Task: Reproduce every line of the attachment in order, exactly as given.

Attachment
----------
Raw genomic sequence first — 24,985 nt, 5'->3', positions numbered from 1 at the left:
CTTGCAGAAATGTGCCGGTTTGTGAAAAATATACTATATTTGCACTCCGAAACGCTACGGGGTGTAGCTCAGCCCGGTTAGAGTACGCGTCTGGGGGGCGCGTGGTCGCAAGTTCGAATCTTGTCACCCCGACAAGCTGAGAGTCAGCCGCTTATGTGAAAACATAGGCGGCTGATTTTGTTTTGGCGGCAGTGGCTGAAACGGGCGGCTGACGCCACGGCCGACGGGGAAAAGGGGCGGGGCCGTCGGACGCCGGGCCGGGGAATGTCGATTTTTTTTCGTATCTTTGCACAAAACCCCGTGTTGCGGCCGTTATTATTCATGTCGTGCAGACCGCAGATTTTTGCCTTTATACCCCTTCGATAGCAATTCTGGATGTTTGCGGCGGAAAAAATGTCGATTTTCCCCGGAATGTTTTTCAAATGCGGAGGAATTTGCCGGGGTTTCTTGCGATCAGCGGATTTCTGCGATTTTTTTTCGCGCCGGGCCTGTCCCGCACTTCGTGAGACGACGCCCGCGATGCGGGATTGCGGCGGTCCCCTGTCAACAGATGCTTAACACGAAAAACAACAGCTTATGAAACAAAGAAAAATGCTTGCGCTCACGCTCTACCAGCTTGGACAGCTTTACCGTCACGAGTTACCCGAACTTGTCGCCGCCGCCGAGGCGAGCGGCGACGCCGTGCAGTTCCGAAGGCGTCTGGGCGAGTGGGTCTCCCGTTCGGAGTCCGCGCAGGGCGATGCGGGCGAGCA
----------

Raw genomic sequence first — 24,985 nt, 5'->3', positions numbered from 1 at the left:
CTTGCAGAAATGTGCCGGTTTGTGAAAAATATACTATATTTGCACTCCGAAACGCTACGGGGTGTAGCTCAGCCCGGTTAGAGTACGCGTCTGGGGGGCGCGTGGTCGCAAGTTCGAATCTTGTCACCCCGACAAGCTGAGAGTCAGCCGCTTATGTGAAAACATAGGCGGCTGATTTTGTTTTGGCGGCAGTGGCTGAAACGGGCGGCTGACGCCACGGCCGACGGGGAAAAGGGGCGGGGCCGTCGGACGCCGGGCCGGGGAATGTCGATTTTTTTTCGTATCTTTGCACAAAACCCCGTGTTGCGGCCGTTATTATTCATGTCGTGCAGACCGCAGATTTTTGCCTTTATACCCCTTCGATAGCAATTCTGGATGTTTGCGGCGGAAAAAATGTCGATTTTCCCCGGAATGTTTTTCAAATGCGGAGGAATTTGCCGGGGTTTCTTGCGATCAGCGGATTTCTGCGATTTTTTTTCGCGCCGGGCCTGTCCCGCACTTCGTGAGACGACGCCCGCGATGCGGGATTGCGGCGGTCCCCTGTCAACAGATGCTTAACACGAAAAACAACAGCTTATGAAACAAAGAAAAATGCTTGCGCTCACGCTCTACCAGCTTGGACAGCTTTACCGTCACGAGTTACCCGAACTTGTCGCCGCCGCCGAGGCGAGCGGCGACGCCGTGCAGTTCCGAAGGCGTCTGGGCGAGTGGGTCTCCCGTTCGGAGTCCGCGCAGGGCGATGCGGGCGAGCA